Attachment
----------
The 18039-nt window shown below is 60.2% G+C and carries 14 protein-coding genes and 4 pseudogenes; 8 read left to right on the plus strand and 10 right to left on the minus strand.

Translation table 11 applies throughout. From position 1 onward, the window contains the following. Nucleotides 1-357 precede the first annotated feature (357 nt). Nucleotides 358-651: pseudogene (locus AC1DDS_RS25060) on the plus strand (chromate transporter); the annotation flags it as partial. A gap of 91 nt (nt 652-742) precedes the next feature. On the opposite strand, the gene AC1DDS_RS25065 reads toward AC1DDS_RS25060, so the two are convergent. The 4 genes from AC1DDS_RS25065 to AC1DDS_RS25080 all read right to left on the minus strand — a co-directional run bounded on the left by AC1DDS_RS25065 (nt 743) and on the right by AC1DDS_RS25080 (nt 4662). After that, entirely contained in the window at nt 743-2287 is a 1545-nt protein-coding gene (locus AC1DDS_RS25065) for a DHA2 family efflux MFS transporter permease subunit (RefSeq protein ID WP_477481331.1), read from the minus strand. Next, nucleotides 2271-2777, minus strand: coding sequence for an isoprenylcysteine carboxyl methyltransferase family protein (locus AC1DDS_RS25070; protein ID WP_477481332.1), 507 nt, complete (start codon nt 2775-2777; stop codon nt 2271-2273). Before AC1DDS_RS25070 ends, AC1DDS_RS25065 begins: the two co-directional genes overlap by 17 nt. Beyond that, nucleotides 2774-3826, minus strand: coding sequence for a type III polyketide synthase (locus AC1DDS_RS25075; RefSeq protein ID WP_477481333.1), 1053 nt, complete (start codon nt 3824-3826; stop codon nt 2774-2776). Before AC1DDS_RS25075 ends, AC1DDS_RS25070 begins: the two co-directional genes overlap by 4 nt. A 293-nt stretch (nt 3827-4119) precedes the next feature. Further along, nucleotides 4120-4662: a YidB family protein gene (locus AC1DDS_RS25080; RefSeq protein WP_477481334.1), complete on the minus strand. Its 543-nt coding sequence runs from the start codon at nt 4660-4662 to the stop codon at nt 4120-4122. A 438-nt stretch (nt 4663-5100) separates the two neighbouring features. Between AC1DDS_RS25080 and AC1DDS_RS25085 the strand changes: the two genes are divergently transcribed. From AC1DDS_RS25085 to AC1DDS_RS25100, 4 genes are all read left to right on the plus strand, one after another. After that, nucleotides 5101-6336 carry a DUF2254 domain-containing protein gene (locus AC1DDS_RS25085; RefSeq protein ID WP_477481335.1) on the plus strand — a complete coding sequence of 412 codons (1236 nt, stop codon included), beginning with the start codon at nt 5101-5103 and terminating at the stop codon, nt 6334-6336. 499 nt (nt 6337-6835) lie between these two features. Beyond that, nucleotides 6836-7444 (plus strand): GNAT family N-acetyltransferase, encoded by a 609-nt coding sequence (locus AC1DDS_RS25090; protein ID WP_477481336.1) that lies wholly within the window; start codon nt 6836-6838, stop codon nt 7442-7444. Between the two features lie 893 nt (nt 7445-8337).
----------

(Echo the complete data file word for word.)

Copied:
The 18039-nt window shown below is 60.2% G+C and carries 14 protein-coding genes and 4 pseudogenes; 8 read left to right on the plus strand and 10 right to left on the minus strand.

Translation table 11 applies throughout. From position 1 onward, the window contains the following. Nucleotides 1-357 precede the first annotated feature (357 nt). Nucleotides 358-651: pseudogene (locus AC1DDS_RS25060) on the plus strand (chromate transporter); the annotation flags it as partial. A gap of 91 nt (nt 652-742) precedes the next feature. On the opposite strand, the gene AC1DDS_RS25065 reads toward AC1DDS_RS25060, so the two are convergent. The 4 genes from AC1DDS_RS25065 to AC1DDS_RS25080 all read right to left on the minus strand — a co-directional run bounded on the left by AC1DDS_RS25065 (nt 743) and on the right by AC1DDS_RS25080 (nt 4662). After that, entirely contained in the window at nt 743-2287 is a 1545-nt protein-coding gene (locus AC1DDS_RS25065) for a DHA2 family efflux MFS transporter permease subunit (RefSeq protein ID WP_477481331.1), read from the minus strand. Next, nucleotides 2271-2777, minus strand: coding sequence for an isoprenylcysteine carboxyl methyltransferase family protein (locus AC1DDS_RS25070; protein ID WP_477481332.1), 507 nt, complete (start codon nt 2775-2777; stop codon nt 2271-2273). Before AC1DDS_RS25070 ends, AC1DDS_RS25065 begins: the two co-directional genes overlap by 17 nt. Beyond that, nucleotides 2774-3826, minus strand: coding sequence for a type III polyketide synthase (locus AC1DDS_RS25075; RefSeq protein ID WP_477481333.1), 1053 nt, complete (start codon nt 3824-3826; stop codon nt 2774-2776). Before AC1DDS_RS25075 ends, AC1DDS_RS25070 begins: the two co-directional genes overlap by 4 nt. A 293-nt stretch (nt 3827-4119) precedes the next feature. Further along, nucleotides 4120-4662: a YidB family protein gene (locus AC1DDS_RS25080; RefSeq protein WP_477481334.1), complete on the minus strand. Its 543-nt coding sequence runs from the start codon at nt 4660-4662 to the stop codon at nt 4120-4122. A 438-nt stretch (nt 4663-5100) separates the two neighbouring features. Between AC1DDS_RS25080 and AC1DDS_RS25085 the strand changes: the two genes are divergently transcribed. From AC1DDS_RS25085 to AC1DDS_RS25100, 4 genes are all read left to right on the plus strand, one after another. After that, nucleotides 5101-6336 carry a DUF2254 domain-containing protein gene (locus AC1DDS_RS25085; RefSeq protein ID WP_477481335.1) on the plus strand — a complete coding sequence of 412 codons (1236 nt, stop codon included), beginning with the start codon at nt 5101-5103 and terminating at the stop codon, nt 6334-6336. 499 nt (nt 6337-6835) lie between these two features. Beyond that, nucleotides 6836-7444 (plus strand): GNAT family N-acetyltransferase, encoded by a 609-nt coding sequence (locus AC1DDS_RS25090; protein ID WP_477481336.1) that lies wholly within the window; start codon nt 6836-6838, stop codon nt 7442-7444. Between the two features lie 893 nt (nt 7445-8337).